Continuing its commitment to shining a light on women artists and women in the arts, the Uffizi Galleries has inaugurated its exhibition Female Perspectives: Women of Talent and Commitment 1861 – 1926, running in the Gallery of Modern Art in Palazzo Pitti until May 16, 2019.
Focusing on the role of women in Italy between two pivotal events in the country’s post-Unification history, the exhibition showcases artworks, photographs and objects that illustrate women’s activities in the late 19th and early 20th centuries. The show begins in 1861, when a number of women joined the Artisans’ Brotherhood, protecting their rights as workers, and ends in 1926, the year Grazie Deledda won the Nobel Prize for her novel Canes in the Wind, becoming the first Italian woman to be given the award.
Portrait of Grazia Deledda by Plinio Nomellini
“In the space of just over half a century, conditions developed for women’s social liberation and for a new independence for them, so that they were no longer restricted to the sole role of angel of the hearth,” said director of the Uffizi Galleries Eike Schmidt. “The exhibition tells the story of a time when the question of women came to the fore, when engagement in the workplace, political interests, intellectual life and independence were still a privilege or the result of a struggle.”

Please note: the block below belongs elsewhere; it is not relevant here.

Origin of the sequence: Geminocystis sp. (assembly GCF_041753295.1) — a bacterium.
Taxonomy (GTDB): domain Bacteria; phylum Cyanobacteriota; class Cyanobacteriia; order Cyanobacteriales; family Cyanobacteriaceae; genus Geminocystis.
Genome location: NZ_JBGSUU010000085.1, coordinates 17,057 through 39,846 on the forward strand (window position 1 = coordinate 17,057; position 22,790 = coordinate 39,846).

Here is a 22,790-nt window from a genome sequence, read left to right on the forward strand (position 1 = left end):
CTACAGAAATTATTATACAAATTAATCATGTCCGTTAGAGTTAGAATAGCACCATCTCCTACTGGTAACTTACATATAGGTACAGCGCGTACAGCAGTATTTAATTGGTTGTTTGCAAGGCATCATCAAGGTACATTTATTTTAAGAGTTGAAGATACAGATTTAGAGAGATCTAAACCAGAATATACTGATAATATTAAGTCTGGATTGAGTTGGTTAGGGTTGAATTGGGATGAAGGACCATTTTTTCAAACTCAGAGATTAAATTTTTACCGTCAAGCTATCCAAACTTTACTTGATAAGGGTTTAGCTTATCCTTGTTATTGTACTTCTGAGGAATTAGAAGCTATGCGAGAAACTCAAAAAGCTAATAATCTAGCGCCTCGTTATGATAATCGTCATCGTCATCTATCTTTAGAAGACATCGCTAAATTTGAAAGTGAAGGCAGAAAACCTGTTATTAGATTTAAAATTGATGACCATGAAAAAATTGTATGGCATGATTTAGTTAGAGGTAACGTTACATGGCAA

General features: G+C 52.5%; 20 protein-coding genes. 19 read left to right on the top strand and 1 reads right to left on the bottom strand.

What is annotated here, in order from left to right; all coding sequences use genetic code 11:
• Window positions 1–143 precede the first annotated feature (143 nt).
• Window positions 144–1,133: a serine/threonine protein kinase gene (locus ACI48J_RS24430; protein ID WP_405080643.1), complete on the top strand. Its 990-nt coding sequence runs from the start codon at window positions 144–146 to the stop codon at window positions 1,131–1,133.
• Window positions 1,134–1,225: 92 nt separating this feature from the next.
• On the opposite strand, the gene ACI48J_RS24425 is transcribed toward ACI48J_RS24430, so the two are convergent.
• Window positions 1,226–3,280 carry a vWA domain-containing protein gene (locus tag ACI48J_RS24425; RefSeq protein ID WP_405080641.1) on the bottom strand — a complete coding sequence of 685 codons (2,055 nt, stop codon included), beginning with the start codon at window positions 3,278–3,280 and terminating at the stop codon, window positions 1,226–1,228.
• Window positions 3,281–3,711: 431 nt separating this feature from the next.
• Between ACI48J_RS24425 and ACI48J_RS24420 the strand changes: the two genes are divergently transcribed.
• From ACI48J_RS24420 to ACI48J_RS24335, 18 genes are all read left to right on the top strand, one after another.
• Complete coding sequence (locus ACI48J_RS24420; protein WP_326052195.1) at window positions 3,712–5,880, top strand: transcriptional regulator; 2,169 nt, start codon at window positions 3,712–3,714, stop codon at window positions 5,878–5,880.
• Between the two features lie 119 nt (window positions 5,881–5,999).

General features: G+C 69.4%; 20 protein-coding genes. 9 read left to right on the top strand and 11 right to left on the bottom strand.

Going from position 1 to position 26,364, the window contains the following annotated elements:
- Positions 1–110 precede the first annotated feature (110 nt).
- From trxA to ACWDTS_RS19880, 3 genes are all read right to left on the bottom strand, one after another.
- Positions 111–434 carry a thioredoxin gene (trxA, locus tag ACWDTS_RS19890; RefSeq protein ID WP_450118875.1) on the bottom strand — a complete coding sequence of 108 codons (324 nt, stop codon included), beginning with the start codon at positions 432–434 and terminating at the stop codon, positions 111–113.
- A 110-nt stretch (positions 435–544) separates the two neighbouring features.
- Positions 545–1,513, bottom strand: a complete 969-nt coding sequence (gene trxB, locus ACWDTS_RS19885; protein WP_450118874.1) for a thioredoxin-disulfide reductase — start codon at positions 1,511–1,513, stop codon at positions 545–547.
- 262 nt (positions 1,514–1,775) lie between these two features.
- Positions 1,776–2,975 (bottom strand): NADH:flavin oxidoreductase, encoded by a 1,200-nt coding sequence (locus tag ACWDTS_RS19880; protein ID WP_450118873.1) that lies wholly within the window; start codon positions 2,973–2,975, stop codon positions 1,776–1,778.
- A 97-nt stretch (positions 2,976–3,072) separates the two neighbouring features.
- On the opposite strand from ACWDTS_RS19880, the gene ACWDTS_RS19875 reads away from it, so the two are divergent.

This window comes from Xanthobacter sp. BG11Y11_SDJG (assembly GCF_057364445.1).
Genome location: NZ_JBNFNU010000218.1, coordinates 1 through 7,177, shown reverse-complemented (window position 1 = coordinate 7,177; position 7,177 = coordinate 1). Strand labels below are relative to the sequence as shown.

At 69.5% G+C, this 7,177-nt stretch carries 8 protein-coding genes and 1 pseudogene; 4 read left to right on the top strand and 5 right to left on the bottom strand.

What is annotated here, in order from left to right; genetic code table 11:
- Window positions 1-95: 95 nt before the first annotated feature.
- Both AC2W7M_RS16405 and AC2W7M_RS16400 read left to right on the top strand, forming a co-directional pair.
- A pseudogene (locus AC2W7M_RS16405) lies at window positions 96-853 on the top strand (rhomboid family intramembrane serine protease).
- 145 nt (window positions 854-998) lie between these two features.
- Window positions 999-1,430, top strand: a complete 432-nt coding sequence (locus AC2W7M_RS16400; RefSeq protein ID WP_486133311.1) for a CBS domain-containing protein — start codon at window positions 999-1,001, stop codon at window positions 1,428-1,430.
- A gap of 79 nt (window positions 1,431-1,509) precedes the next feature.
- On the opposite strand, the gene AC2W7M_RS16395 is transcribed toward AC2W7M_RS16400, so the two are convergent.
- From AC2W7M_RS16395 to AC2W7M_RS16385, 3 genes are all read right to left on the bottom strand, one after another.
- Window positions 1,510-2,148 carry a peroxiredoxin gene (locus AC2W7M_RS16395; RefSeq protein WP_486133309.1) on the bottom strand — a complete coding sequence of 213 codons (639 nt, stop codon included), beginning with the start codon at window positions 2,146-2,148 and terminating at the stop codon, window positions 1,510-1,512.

Both lower- and upper-class women alike found expression in this new Italy, with some working in the fields and weaving straw, while others dedicated their time to the cultural sphere, pursuing careers in teaching, art and writing, as well as leading salons, which became fertile terrain for discussing their political and revolutionary thoughts.
Artistic anatomy lesson, c. 1900
Female Perspectives was produced in collaboration with Advancing Women Artists, a Florence-based US organization devoted to researching, restoring and displaying art by historic women in Tuscany’s museums. Director of the foundation, Linda Falcone, explained how “Florence was a magnet for foreign women artists who sought to carve out ‘a room of their own’ in the salon and the studio – and eventually the academy itself. International female artists are well represented in this exhibition because ‘ex-pat’ women enjoyed a brand of freedom in Italy that was unknown in their home countries.”